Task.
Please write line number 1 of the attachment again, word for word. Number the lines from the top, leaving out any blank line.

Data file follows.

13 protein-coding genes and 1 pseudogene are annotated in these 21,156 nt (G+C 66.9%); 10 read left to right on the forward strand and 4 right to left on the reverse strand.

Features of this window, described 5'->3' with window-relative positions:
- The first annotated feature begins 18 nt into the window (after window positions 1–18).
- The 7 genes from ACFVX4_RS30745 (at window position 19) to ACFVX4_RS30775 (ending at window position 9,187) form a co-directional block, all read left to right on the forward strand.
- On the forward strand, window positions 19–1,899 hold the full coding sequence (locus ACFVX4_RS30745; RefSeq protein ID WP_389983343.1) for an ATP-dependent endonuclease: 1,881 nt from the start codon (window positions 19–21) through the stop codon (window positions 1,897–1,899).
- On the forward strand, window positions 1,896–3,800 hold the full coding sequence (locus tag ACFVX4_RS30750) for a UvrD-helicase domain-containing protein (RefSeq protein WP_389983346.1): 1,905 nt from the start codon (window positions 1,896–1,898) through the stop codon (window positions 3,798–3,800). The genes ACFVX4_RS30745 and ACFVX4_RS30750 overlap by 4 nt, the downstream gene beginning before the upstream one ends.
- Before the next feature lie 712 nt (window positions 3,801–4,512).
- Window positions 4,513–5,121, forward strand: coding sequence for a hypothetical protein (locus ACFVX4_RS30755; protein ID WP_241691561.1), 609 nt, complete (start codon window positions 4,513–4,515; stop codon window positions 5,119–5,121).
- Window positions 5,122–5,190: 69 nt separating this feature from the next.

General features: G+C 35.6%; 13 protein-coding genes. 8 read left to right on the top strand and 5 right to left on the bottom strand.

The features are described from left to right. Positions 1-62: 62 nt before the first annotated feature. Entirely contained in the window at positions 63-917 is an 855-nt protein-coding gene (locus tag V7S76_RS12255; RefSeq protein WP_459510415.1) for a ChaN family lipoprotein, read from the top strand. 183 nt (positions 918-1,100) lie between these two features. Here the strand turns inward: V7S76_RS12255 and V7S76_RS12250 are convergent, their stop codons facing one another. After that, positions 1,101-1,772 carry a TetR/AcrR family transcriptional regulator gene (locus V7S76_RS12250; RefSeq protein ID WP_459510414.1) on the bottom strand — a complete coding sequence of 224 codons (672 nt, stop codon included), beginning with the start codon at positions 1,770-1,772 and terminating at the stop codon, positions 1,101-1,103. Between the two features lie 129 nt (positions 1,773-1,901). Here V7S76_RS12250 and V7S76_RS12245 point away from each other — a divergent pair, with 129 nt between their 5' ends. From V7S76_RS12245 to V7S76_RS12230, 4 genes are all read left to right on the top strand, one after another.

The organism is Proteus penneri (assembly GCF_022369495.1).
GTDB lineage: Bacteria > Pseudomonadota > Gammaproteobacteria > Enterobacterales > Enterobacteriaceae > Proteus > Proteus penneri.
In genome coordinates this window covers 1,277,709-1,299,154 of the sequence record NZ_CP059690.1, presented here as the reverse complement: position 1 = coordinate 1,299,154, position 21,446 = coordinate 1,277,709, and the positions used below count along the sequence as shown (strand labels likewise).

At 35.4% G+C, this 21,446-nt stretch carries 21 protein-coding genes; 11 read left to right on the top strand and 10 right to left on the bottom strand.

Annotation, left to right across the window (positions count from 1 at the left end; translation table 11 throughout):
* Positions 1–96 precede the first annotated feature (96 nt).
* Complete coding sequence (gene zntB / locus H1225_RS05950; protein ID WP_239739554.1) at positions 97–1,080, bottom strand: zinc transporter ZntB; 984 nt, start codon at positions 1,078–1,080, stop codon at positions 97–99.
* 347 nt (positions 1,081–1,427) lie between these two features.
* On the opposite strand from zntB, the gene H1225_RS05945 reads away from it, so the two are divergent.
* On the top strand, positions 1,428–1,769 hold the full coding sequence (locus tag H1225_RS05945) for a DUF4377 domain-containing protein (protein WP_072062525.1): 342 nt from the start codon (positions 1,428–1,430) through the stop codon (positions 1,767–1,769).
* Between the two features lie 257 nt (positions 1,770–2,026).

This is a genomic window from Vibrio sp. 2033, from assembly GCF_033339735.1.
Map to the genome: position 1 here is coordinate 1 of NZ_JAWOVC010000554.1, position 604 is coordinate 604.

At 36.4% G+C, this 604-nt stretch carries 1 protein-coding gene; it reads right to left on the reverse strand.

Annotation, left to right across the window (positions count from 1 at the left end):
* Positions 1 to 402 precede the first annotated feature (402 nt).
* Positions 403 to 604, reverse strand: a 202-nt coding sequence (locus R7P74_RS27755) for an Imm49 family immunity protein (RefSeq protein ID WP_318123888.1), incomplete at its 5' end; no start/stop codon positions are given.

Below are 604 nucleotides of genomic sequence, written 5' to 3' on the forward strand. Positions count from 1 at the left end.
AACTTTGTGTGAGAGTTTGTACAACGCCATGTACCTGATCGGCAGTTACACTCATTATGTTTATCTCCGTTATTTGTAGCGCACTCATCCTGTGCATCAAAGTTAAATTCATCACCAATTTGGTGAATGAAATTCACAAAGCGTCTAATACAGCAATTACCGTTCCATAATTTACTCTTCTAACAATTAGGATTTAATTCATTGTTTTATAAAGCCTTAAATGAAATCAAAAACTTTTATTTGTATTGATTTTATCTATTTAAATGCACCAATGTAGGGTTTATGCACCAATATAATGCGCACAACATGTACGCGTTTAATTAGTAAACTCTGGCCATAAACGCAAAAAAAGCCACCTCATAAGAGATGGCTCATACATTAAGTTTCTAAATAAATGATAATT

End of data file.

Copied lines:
13 protein-coding genes and 1 pseudogene are annotated in these 21,156 nt (G+C 66.9%); 10 read left to right on the forward strand and 4 right to left on the reverse strand.